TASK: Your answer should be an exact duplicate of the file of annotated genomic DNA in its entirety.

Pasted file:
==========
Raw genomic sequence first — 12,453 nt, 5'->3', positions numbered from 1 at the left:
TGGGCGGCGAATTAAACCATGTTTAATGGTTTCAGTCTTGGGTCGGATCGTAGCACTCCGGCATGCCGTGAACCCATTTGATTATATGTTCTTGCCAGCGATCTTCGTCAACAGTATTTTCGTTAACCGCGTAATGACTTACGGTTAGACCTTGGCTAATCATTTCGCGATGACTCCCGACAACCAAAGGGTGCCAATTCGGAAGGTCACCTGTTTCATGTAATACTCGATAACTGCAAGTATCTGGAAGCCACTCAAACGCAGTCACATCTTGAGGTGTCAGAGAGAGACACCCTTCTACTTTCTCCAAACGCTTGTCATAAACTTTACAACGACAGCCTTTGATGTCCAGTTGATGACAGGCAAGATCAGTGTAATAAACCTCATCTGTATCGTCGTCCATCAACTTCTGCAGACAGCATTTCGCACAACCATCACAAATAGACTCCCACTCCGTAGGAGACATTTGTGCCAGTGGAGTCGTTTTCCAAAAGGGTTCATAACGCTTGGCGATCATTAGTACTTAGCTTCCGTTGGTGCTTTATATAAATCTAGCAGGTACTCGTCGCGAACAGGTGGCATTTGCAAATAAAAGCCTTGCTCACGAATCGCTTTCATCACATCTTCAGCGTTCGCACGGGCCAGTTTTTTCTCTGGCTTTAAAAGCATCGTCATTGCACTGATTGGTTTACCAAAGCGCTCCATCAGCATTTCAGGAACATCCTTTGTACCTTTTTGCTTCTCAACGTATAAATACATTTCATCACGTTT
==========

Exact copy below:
Raw genomic sequence first — 12,453 nt, 5'->3', positions numbered from 1 at the left:
TGGGCGGCGAATTAAACCATGTTTAATGGTTTCAGTCTTGGGTCGGATCGTAGCACTCCGGCATGCCGTGAACCCATTTGATTATATGTTCTTGCCAGCGATCTTCGTCAACAGTATTTTCGTTAACCGCGTAATGACTTACGGTTAGACCTTGGCTAATCATTTCGCGATGACTCCCGACAACCAAAGGGTGCCAATTCGGAAGGTCACCTGTTTCATGTAATACTCGATAACTGCAAGTATCTGGAAGCCACTCAAACGCAGTCACATCTTGAGGTGTCAGAGAGAGACACCCTTCTACTTTCTCCAAACGCTTGTCATAAACTTTACAACGACAGCCTTTGATGTCCAGTTGATGACAGGCAAGATCAGTGTAATAAACCTCATCTGTATCGTCGTCCATCAACTTCTGCAGACAGCATTTCGCACAACCATCACAAATAGACTCCCACTCCGTAGGAGACATTTGTGCCAGTGGAGTCGTTTTCCAAAAGGGTTCATAACGCTTGGCGATCATTAGTACTTAGCTTCCGTTGGTGCTTTATATAAATCTAGCAGGTACTCGTCGCGAACAGGTGGCATTTGCAAATAAAAGCCTTGCTCACGAATCGCTTTCATCACATCTTCAGCGTTCGCACGGGCCAGTTTTTTCTCTGGCTTTAAAAGCATCGTCATTGCACTGATTGGTTTACCAAAGCGCTCCATCAGCATTTCAGGAACATCCTTTGTACCTTTTTGCTTCTCAACGTATAAATACATTTCATCACGTTT